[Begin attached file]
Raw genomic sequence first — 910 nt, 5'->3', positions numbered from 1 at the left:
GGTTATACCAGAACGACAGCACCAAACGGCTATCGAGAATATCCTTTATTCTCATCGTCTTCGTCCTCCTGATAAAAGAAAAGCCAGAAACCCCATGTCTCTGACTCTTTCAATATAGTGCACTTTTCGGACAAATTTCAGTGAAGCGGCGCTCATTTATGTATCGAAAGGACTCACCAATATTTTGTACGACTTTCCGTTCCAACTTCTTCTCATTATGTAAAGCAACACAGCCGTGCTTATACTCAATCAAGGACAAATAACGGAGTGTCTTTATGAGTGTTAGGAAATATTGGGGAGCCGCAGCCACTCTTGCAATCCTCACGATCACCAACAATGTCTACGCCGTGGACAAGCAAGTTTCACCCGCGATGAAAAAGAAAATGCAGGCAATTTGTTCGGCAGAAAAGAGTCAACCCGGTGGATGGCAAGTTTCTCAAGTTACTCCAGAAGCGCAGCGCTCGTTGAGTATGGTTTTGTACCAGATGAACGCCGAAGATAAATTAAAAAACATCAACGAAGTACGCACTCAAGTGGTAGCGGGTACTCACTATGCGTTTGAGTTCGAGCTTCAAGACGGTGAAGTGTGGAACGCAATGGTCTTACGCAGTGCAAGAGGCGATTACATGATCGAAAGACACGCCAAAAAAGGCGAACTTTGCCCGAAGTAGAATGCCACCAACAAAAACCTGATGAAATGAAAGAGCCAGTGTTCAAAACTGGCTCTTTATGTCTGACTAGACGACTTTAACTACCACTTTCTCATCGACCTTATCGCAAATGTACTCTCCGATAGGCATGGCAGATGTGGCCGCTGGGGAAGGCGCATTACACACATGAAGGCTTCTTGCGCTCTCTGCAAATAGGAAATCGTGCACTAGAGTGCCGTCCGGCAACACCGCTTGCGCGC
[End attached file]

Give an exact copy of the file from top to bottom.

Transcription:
Raw genomic sequence first — 910 nt, 5'->3', positions numbered from 1 at the left:
GGTTATACCAGAACGACAGCACCAAACGGCTATCGAGAATATCCTTTATTCTCATCGTCTTCGTCCTCCTGATAAAAGAAAAGCCAGAAACCCCATGTCTCTGACTCTTTCAATATAGTGCACTTTTCGGACAAATTTCAGTGAAGCGGCGCTCATTTATGTATCGAAAGGACTCACCAATATTTTGTACGACTTTCCGTTCCAACTTCTTCTCATTATGTAAAGCAACACAGCCGTGCTTATACTCAATCAAGGACAAATAACGGAGTGTCTTTATGAGTGTTAGGAAATATTGGGGAGCCGCAGCCACTCTTGCAATCCTCACGATCACCAACAATGTCTACGCCGTGGACAAGCAAGTTTCACCCGCGATGAAAAAGAAAATGCAGGCAATTTGTTCGGCAGAAAAGAGTCAACCCGGTGGATGGCAAGTTTCTCAAGTTACTCCAGAAGCGCAGCGCTCGTTGAGTATGGTTTTGTACCAGATGAACGCCGAAGATAAATTAAAAAACATCAACGAAGTACGCACTCAAGTGGTAGCGGGTACTCACTATGCGTTTGAGTTCGAGCTTCAAGACGGTGAAGTGTGGAACGCAATGGTCTTACGCAGTGCAAGAGGCGATTACATGATCGAAAGACACGCCAAAAAAGGCGAACTTTGCCCGAAGTAGAATGCCACCAACAAAAACCTGATGAAATGAAAGAGCCAGTGTTCAAAACTGGCTCTTTATGTCTGACTAGACGACTTTAACTACCACTTTCTCATCGACCTTATCGCAAATGTACTCTCCGATAGGCATGGCAGATGTGGCCGCTGGGGAAGGCGCATTACACACATGAAGGCTTCTTGCGCTCTCTGCAAATAGGAAATCGTGCACTAGAGTGCCGTCCGGCAACACCGCTTGCGCGC